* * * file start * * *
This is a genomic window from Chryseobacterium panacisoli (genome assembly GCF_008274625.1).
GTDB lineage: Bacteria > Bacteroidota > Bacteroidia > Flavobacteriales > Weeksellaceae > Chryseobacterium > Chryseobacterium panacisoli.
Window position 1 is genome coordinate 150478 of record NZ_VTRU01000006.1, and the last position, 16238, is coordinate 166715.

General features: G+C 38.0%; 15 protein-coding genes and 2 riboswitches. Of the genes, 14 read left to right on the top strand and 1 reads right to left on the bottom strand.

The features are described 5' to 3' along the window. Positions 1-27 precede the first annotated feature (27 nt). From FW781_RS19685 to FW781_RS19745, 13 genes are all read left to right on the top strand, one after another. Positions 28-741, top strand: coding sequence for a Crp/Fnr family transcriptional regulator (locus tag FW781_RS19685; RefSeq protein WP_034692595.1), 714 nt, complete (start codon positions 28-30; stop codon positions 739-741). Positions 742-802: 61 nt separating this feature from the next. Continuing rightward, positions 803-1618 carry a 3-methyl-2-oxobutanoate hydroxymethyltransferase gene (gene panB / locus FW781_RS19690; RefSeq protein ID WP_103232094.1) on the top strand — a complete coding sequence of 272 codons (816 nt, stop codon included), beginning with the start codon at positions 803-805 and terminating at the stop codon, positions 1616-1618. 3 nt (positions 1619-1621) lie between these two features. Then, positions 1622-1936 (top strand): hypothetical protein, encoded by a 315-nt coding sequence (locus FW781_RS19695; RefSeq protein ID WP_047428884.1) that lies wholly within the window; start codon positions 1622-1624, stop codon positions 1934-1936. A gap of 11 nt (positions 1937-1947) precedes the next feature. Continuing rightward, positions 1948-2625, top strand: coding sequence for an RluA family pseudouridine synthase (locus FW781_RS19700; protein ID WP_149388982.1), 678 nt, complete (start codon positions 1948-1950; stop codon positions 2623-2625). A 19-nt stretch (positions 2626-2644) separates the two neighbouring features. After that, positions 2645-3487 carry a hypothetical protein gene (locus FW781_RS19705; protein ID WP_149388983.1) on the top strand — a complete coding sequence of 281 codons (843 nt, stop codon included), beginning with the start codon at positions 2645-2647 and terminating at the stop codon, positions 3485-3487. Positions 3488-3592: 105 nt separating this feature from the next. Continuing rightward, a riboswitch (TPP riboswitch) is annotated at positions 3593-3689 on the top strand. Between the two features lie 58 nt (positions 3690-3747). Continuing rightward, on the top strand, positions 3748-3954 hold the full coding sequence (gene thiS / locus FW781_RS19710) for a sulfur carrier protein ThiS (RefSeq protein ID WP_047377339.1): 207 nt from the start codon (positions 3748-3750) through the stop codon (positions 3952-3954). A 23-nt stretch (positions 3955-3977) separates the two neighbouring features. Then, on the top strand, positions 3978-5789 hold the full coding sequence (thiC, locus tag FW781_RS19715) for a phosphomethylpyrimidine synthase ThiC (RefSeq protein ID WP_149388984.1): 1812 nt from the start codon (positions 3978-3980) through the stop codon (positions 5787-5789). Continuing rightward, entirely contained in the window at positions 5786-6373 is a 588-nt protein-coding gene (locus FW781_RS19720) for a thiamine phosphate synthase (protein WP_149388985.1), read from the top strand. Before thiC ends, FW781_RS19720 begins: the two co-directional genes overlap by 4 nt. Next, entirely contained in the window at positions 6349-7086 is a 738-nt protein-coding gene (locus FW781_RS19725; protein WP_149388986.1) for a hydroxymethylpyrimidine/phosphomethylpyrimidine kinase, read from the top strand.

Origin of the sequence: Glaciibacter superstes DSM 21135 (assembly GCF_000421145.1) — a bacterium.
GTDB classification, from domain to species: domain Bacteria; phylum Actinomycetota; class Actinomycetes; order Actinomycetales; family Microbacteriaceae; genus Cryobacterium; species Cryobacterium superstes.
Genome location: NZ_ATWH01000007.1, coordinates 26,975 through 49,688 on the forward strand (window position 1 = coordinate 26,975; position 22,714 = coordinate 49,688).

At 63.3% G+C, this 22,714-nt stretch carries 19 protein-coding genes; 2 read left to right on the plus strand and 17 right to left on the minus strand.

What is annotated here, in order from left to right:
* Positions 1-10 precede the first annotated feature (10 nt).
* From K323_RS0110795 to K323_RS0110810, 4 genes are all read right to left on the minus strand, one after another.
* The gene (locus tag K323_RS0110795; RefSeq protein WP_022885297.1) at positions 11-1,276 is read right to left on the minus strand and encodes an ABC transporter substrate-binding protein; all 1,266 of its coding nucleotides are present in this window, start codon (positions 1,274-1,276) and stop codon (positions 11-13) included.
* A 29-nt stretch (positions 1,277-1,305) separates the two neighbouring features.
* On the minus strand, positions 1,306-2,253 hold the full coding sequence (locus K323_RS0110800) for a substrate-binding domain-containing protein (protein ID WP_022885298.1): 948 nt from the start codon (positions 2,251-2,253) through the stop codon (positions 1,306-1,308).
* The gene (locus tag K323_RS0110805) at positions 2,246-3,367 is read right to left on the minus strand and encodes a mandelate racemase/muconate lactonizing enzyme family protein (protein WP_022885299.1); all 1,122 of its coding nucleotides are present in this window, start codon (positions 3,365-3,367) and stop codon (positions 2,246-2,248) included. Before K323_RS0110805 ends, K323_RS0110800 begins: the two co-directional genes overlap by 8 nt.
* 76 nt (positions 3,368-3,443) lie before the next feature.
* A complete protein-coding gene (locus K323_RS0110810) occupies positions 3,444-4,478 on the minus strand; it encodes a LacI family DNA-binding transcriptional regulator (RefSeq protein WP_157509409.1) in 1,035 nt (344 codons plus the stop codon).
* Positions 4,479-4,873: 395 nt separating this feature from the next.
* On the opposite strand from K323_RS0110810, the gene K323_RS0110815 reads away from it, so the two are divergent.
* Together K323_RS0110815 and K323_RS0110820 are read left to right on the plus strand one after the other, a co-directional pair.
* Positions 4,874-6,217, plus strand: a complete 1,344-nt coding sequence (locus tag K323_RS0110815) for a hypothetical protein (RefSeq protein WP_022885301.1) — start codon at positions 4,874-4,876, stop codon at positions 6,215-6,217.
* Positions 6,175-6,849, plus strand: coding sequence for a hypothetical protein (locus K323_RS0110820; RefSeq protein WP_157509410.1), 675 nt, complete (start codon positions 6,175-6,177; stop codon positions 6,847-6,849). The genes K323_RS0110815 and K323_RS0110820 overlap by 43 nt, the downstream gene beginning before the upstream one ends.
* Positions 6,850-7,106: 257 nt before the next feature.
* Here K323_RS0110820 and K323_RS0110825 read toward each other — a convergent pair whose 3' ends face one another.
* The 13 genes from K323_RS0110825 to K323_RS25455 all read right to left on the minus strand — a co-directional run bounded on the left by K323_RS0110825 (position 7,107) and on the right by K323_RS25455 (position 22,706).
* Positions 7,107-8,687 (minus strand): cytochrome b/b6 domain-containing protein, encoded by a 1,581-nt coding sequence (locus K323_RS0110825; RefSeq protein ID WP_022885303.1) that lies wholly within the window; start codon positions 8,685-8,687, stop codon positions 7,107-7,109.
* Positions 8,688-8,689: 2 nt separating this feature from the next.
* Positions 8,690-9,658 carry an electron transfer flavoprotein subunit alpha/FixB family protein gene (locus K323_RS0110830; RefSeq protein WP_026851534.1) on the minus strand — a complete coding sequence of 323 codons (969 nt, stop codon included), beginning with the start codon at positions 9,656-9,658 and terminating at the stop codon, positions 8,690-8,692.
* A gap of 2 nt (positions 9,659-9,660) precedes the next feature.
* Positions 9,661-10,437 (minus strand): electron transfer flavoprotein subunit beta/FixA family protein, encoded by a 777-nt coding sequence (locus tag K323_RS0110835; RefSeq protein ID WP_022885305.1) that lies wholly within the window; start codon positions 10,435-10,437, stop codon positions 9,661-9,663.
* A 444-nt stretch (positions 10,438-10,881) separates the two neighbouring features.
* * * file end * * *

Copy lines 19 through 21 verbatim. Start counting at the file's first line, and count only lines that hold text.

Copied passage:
* Positions 4,479-4,873: 395 nt separating this feature from the next.
* On the opposite strand from K323_RS0110810, the gene K323_RS0110815 reads away from it, so the two are divergent.
* Together K323_RS0110815 and K323_RS0110820 are read left to right on the plus strand one after the other, a co-directional pair.